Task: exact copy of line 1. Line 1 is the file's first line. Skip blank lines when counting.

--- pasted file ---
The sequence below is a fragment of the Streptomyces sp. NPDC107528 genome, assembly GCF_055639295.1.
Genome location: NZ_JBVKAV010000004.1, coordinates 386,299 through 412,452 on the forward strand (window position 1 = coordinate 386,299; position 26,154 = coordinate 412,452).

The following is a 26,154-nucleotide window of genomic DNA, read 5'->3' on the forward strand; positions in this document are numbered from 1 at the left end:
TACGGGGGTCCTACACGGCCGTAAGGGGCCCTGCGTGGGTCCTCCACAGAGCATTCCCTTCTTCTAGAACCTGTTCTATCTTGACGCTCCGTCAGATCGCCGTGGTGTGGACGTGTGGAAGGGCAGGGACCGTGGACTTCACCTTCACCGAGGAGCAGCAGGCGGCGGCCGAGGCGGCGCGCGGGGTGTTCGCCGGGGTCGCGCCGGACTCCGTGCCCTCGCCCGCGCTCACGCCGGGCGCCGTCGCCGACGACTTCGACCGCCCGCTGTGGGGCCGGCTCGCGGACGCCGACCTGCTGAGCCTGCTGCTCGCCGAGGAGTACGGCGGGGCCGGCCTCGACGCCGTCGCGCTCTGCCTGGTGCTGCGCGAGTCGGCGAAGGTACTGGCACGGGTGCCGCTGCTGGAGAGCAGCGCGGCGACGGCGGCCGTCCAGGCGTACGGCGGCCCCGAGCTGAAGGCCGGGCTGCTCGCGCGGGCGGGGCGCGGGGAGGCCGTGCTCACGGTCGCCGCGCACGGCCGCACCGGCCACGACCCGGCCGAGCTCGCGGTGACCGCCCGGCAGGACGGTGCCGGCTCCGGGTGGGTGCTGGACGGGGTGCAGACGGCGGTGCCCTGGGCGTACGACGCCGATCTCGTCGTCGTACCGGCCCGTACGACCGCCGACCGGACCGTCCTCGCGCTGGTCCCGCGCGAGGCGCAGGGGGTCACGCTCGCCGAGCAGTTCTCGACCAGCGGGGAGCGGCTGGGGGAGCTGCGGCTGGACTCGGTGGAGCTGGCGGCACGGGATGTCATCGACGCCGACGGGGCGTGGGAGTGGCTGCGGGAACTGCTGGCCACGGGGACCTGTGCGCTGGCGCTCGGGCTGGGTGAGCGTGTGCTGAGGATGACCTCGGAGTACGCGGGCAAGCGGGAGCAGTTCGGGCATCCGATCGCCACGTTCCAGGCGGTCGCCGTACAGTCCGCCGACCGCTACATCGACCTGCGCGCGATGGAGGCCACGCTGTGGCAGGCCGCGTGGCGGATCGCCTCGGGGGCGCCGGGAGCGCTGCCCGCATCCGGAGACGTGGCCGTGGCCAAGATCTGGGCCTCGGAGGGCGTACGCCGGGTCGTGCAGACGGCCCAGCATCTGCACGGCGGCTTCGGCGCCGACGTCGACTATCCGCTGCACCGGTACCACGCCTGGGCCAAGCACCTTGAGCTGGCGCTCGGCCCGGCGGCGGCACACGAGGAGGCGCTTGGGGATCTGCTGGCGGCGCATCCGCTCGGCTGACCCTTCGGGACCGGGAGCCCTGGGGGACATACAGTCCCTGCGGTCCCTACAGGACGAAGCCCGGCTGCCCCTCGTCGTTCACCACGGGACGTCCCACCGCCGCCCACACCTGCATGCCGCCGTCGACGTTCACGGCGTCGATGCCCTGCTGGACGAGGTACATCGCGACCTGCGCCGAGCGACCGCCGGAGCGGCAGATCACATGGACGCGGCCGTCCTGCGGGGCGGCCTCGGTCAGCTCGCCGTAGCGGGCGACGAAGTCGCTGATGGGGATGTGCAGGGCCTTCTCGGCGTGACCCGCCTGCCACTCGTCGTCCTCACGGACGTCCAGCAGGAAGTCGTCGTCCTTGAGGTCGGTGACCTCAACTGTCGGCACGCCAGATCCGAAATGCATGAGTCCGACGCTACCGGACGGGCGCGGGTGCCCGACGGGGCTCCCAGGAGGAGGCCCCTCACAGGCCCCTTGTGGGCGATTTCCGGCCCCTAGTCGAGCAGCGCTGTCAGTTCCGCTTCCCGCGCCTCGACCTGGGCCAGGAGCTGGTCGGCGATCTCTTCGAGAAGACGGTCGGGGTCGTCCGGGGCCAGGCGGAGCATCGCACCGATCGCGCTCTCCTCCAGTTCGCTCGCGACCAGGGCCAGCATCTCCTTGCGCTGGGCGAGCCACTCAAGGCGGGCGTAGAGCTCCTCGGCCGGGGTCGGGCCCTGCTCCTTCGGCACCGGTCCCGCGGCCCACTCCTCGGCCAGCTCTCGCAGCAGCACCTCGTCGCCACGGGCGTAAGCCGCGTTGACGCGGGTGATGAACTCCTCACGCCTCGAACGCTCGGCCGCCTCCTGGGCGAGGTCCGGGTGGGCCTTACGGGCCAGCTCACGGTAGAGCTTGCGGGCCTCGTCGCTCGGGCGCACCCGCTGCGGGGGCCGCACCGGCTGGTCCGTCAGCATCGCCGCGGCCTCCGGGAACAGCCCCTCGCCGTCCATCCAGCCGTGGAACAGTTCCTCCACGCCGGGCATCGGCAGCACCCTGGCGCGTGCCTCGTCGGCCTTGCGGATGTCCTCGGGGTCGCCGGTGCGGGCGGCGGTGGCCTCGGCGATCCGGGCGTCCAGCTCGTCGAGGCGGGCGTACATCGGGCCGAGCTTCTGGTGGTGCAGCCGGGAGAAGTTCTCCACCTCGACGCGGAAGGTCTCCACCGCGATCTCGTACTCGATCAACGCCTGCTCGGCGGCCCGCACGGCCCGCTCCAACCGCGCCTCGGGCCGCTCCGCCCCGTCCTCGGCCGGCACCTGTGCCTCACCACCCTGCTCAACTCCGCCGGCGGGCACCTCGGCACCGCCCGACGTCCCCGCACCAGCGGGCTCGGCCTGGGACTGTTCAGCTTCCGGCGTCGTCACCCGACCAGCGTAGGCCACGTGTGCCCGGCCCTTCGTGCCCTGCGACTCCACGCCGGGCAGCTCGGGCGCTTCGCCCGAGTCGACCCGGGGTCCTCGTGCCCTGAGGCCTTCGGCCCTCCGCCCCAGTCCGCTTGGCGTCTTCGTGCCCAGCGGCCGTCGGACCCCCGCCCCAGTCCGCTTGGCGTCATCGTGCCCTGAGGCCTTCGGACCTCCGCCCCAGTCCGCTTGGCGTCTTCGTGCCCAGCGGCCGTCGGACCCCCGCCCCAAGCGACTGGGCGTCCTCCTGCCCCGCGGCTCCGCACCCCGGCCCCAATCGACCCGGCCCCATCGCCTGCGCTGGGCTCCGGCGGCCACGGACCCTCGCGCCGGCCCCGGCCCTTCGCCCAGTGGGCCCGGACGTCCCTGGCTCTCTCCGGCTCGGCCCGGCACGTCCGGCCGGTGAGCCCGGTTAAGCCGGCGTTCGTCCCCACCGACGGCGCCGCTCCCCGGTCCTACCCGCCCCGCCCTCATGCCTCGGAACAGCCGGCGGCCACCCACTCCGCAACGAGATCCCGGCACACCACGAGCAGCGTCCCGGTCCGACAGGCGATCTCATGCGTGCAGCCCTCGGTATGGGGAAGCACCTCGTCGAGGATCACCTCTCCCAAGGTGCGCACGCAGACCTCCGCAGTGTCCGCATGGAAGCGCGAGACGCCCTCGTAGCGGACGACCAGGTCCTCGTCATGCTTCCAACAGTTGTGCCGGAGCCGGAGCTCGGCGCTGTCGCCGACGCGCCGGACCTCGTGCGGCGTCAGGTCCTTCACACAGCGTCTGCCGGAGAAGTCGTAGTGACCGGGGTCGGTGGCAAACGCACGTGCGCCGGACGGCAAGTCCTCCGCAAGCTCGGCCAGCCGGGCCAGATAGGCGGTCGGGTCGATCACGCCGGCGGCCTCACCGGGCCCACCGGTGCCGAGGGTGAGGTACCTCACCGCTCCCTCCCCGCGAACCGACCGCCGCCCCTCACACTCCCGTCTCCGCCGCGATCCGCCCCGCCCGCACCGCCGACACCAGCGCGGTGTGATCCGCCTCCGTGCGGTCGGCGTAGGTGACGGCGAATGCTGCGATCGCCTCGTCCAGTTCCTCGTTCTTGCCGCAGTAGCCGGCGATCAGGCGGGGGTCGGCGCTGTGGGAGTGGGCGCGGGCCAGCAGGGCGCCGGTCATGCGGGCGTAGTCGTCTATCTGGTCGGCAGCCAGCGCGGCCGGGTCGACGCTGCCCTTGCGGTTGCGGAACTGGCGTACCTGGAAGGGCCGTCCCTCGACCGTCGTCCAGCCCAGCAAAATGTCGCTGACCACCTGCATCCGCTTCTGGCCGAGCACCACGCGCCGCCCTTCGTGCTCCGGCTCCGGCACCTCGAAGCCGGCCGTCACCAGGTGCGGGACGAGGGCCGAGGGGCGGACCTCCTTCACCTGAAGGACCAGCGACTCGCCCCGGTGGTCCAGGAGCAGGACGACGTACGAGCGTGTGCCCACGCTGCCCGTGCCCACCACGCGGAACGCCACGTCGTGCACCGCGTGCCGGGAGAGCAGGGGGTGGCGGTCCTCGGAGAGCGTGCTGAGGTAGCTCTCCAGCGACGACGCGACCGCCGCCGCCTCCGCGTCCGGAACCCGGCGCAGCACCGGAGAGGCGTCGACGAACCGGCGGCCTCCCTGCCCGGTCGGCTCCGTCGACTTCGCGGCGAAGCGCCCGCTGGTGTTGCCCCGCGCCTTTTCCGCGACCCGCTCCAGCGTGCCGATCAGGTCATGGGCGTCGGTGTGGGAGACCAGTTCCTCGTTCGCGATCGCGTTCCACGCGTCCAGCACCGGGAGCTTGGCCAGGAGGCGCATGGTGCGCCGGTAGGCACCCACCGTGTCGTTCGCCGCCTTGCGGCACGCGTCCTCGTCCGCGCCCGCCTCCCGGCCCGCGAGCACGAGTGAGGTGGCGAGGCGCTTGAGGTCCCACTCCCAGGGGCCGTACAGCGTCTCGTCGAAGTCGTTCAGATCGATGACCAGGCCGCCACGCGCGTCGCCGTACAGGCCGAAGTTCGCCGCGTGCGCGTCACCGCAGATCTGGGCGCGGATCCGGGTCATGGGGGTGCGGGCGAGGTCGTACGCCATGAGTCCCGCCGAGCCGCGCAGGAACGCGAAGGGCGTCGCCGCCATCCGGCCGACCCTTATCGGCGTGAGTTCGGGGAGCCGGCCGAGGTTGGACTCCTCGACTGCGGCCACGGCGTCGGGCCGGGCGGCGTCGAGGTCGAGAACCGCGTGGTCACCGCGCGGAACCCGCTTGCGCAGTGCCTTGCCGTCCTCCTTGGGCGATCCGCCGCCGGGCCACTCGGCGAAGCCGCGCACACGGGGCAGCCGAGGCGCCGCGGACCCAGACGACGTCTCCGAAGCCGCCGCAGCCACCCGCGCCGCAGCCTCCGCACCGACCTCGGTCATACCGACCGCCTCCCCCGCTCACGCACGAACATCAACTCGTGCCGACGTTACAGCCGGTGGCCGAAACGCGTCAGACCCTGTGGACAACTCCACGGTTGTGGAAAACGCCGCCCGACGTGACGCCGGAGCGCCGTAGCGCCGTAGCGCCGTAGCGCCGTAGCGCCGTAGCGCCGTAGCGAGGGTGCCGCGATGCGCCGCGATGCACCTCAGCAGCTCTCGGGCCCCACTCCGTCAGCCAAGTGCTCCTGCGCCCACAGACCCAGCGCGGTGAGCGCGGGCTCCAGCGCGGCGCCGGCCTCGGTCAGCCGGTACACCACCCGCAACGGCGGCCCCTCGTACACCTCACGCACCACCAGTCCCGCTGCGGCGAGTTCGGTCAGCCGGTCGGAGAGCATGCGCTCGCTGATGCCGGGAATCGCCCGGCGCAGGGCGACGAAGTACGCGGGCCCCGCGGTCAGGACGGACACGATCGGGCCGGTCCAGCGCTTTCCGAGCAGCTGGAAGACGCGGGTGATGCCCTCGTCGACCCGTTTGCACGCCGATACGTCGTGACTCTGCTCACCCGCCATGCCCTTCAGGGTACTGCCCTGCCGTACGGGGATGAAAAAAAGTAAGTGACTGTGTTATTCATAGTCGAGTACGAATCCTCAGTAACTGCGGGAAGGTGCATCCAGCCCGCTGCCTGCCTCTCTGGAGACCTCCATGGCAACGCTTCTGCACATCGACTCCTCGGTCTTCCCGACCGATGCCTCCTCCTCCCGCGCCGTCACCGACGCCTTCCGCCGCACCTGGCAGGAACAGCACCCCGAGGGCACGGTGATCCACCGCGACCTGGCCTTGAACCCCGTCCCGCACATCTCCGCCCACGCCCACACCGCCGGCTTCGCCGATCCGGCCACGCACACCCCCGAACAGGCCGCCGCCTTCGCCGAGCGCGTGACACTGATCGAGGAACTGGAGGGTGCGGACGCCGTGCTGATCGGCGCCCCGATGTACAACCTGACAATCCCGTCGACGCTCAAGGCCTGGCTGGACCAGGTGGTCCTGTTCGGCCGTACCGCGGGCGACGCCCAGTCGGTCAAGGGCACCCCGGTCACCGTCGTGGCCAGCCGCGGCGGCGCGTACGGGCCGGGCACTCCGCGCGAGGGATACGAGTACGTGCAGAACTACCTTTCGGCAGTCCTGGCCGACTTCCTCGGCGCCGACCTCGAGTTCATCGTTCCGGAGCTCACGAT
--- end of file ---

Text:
The sequence below is a fragment of the Streptomyces sp. NPDC107528 genome, assembly GCF_055639295.1.